The time for One Family’s ‘Ten Solutions Smarter Futures’ is now

Almost half of the State’s children are living in households in receipt of social welfare, the Oireachtas Social Protection Committee was told yesterday.

Ita Mangan, Chairwoman of the group that recommended a two-tier child benefit system, warned that this is “worrying” and also told the committee that one in five children in the Republic of Ireland lived in a home where income was less than €20,000 a year. Labour TD Brendan Ryan noted that the lack of affordable childcare was a “major barrier” to single parents working.

One Family’s ongoing campaign Ten Solutions Smarter Futures clearly outlines why the current welfare system needs to be reformed. It is time for a system which lifts people out of poverty and treats everyone with dignity and respect. Responding to Ms Mangan’s evidence to the committee Stuart Duffin, Director of Policy & Programmes for One Family, highlights the benefits of  Ten Solutions Smarter Futures  and encourages TDs and Senators to agree its execution.

“Against a background of inaccurate and discriminatory media stories which too often demonise lone parents, the system increasingly focuses on blaming individuals for being out of work,” Mr Duffin said.

“Overall, welfare reform has resulted in gaps in provision, especially for those in precarious situations such as those parenting alone. Reforms are based on the assumption that those on welfare should move into employment, regardless of the existence, quality or sustainability of jobs. They assume that benefit recipients lack the motivation to work. Significant moral and ethical questions exist over the ability of large multi-national private employment agencies to profit financially when disadvantaged people find themselves jobs.

“Meanwhile the real barriers to employment such as lack of childcare, employer discrimination, below poverty level wages and the lack of jobs are not tackled effectively. Many lone parents are required to engage in work seeking activities, education and training despite inadequate childcare provision in some areas.”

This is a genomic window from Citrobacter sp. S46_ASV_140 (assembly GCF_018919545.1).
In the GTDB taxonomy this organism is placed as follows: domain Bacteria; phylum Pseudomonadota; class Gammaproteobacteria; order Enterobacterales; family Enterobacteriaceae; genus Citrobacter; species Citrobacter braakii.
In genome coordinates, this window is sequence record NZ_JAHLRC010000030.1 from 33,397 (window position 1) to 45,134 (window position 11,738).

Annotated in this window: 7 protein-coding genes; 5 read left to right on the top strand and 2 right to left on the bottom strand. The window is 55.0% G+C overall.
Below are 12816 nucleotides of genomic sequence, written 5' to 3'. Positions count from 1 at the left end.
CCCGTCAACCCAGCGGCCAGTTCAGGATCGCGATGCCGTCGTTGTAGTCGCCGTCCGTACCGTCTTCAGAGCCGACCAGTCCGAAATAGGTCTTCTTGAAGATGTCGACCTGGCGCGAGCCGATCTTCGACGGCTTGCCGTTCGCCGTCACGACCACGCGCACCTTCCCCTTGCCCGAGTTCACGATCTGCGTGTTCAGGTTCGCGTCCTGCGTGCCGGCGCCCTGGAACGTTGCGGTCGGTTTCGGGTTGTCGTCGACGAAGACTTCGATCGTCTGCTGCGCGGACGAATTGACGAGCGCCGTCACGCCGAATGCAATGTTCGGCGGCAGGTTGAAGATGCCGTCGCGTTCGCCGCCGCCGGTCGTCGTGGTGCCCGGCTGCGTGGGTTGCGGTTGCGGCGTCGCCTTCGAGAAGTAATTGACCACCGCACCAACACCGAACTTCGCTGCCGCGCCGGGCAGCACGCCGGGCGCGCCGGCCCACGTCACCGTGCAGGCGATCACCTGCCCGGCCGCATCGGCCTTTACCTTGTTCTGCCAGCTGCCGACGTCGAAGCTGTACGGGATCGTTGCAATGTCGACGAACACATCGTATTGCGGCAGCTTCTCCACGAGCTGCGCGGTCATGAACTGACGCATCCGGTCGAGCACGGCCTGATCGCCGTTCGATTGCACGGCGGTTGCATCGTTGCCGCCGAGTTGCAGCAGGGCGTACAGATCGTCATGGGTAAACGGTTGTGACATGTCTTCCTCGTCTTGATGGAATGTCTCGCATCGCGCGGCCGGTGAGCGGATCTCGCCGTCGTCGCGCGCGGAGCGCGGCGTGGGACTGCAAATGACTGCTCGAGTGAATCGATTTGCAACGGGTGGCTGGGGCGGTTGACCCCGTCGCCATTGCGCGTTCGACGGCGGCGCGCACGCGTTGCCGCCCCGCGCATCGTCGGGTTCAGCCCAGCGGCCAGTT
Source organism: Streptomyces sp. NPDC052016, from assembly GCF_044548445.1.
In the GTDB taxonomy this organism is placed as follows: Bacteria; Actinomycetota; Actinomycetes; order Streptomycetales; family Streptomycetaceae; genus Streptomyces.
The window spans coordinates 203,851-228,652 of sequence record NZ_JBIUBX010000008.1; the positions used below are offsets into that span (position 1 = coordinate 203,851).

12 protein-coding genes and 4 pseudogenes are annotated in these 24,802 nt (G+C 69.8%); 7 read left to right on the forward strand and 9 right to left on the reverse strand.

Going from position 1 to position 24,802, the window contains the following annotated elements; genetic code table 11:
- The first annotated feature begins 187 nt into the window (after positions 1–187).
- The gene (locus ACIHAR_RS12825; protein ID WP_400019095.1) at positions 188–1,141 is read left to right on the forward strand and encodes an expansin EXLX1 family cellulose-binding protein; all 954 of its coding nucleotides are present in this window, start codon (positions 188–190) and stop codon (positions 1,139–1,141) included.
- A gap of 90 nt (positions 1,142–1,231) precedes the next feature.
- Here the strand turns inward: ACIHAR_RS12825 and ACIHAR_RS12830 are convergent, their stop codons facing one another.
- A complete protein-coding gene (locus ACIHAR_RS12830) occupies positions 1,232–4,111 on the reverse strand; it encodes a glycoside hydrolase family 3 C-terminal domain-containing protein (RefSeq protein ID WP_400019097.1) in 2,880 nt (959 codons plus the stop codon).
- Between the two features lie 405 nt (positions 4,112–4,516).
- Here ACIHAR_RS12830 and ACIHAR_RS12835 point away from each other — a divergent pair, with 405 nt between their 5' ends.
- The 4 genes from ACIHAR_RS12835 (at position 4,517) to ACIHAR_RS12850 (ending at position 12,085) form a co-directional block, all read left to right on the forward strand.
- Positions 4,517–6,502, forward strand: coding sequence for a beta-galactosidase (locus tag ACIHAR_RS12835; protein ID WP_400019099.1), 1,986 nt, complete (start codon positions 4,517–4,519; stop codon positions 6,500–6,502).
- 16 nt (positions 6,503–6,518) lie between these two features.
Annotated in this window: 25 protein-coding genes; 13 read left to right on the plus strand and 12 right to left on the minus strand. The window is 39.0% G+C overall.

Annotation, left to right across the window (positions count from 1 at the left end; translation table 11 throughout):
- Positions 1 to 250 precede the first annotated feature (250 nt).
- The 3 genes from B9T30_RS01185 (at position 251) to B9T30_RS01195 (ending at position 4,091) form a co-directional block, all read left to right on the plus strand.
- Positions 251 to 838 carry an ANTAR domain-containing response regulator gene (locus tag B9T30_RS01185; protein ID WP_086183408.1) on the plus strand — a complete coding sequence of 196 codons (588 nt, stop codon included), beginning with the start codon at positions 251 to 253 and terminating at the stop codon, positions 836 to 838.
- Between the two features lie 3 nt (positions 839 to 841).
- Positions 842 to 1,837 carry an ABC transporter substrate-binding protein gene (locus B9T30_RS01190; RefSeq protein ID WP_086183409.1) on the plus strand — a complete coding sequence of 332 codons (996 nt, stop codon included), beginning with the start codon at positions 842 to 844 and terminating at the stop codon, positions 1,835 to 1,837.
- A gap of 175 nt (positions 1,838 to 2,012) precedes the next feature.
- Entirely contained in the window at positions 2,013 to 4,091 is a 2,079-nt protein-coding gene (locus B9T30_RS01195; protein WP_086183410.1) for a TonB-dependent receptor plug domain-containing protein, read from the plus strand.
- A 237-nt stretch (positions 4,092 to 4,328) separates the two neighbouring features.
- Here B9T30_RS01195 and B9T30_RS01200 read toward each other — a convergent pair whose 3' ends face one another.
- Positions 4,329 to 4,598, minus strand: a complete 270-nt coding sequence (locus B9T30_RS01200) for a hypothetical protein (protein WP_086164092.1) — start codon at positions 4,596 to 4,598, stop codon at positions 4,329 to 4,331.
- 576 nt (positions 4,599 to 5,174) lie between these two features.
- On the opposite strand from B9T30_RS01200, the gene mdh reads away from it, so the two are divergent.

Mr Duffin concludes: “The real challenge is to make childcare affordable for those at the bottom end, so that there are strong incentives for those parenting alone parents to continue or engage in employment and/or education. That would do much more to help reduce child poverty, and it would help our economic our recovery too.”

The current system is expensive to administer. It is time to stop tinkering with the system and make some fundamental changes which can be achieved through an area-based whole of government outcomes-focused tactic to reduce child poverty. Current policies and practice do little to address the inequalities that place lone parents in precarious labour market situations. There is an acute and urgent need for policies that:

1.         Guarantee flexibilities within JA,

2.         Prevent in-work poverty and create adequate incomes to ensure that no child experiences poverty,

3.         Support job retention,

4.         Guarantee affordable, flexible and high-quality childcare.

The families facing the hardest struggle, particularly those parenting alone, do not have the spending power businesses need to get back to growth and create new jobs. It would be far better for family welfare and business growth if families were at the frontline of economic stimulus. Countries that took this approach when the economic crisis started have recovered much more strongly.

Read more about One Family’s Ten Solutions Smarter Futures campaign here.